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Zelensky Repeats Need for Earlier Sanctions in Virtual Meeting with Lawmakers, as Certain Demands Slowly Met

Ukrainian Presidential Press Office via AP

Update:

As Ukrainian President Volodymyr Zelensky had requested earlier on Saturday with U.S. lawmakers, Visa and Mastercard have cut off their operations in Russia, according to a FOX Business report by Andrew Mark Miller.

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Original:

Ukrainian President Volodymyr Zelensky doubled down on his 'I told you so' language on sanctions during a Saturday morning virtual meeting with 280 U.S. Senators and U.S. Representatives. Zelensky had been urging the United States and other western countries to impose sanctions for months as a way to prevent the Russian invasion of his country. In fact, he even predicted that the invasion would not have happened otherwise.

A Fox News report from earlier on Saturday, citing several senators as well as Senate sources, has more details, including about these particular comments:

The Ukrainian president also told senators, "If you had started sanctions months ago, there would not have been war," according to a source within the Senate. 

Sen. Tim Kaine, D-Va., reacted to that comment on Fox News Channel and explained that sanctions work best when they are in coordination with allies, but the problem was U.S. allies did not believe Putin was going to invade, like the U.S. was insisting. 

Kaine said he had never seen "a wider gulf between the US and our allies" prior to the invasion when it came to Putin's intentions. 

"Yes, earlier sanctions might have worked better," Kaine told Fox News Channel. "But we weren't on the same page until the invasion happened."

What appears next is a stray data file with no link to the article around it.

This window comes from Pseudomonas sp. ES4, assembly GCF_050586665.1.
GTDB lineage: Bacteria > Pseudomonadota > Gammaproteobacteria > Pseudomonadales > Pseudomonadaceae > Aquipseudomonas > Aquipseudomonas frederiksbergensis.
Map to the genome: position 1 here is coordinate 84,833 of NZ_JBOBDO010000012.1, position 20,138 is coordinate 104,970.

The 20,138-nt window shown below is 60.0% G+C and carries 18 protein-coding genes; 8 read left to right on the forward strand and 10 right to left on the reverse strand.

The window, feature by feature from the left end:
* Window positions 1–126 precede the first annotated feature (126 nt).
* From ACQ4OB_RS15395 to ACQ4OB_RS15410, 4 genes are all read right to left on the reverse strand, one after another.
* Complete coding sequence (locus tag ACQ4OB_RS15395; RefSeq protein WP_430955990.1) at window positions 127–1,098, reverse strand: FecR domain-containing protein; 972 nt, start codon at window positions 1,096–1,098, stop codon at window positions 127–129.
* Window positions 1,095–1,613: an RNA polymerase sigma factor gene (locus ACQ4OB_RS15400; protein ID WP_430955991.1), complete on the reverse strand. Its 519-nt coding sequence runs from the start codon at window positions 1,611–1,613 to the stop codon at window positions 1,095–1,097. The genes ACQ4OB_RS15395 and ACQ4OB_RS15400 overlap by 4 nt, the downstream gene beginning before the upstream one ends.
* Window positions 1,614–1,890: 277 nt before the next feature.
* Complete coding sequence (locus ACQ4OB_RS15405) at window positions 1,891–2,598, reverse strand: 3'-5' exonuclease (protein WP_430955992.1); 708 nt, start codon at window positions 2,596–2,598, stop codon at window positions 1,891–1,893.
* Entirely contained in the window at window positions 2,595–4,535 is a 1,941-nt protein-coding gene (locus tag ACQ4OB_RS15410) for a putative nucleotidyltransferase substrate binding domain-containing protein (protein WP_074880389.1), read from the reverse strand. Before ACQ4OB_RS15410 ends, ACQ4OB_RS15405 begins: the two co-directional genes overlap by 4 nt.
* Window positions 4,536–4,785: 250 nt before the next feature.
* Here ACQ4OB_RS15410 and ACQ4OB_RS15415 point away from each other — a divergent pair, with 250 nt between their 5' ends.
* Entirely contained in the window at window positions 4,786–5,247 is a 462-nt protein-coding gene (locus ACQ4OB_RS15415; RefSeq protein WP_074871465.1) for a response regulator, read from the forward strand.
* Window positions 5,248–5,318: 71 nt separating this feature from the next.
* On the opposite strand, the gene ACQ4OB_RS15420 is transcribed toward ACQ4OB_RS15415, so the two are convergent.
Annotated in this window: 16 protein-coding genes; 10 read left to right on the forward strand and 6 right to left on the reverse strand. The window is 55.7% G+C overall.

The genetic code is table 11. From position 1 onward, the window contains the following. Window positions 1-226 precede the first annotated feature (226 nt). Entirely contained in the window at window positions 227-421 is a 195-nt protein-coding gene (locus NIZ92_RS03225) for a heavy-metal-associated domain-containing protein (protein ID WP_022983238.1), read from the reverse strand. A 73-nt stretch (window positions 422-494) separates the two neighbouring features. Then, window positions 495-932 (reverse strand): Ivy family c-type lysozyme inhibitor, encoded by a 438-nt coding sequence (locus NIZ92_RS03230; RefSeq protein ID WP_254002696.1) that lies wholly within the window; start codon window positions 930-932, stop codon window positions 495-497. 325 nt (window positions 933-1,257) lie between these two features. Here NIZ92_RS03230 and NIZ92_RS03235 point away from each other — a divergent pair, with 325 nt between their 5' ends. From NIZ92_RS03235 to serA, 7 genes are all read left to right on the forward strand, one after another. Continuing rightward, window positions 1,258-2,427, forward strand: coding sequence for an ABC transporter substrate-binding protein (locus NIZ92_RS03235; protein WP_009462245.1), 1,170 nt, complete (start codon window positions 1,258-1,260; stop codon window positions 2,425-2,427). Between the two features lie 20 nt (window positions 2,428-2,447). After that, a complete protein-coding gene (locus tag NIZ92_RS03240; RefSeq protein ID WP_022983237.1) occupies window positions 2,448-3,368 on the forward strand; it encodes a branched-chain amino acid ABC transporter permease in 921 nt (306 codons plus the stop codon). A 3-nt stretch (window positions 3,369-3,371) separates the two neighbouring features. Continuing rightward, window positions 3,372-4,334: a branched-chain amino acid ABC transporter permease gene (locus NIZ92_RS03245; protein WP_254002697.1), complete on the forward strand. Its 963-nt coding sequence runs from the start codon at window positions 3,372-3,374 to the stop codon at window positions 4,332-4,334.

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Such was not the talking point communicated by the Biden administration, however. In several Sunday show appearances throughout this year so far, Secretary of State Antony Blinken resisted calls for sanctions, claiming he did not want them to lose their deterrent effect. This was repeated by other administration officials, such as Pentagon Press Secretary John Kirby. 

Sen. Tim Kaine (D-VA), in his response reacting to such comments, appeared to suggest he was blaming a lack of coordinated effort between the United States and other allies. Once sanctions did come, they came after European nations had already acted, such as President Joe Biden announcing sanctions on Nord Stream 2 last Wednesday, after Germany had already done so. 

Further, Biden himself's claim during last Thursday's national address about Putin's invasion of Ukraine poured water on Blinken's narrative. The president told a reporter that "no one expected the sanctions to prevent anything from happening," and acknowledged that "this is going to take time," hence Zelensky had called for sanctions sooner.

Zelensky, acknowledging his appreciation for what assistance and sanctions he has received at this point, also told Fox News foreign correspondent Trey Yingst that it was a "pity" that help from the Biden administration "began after the beginning of this war."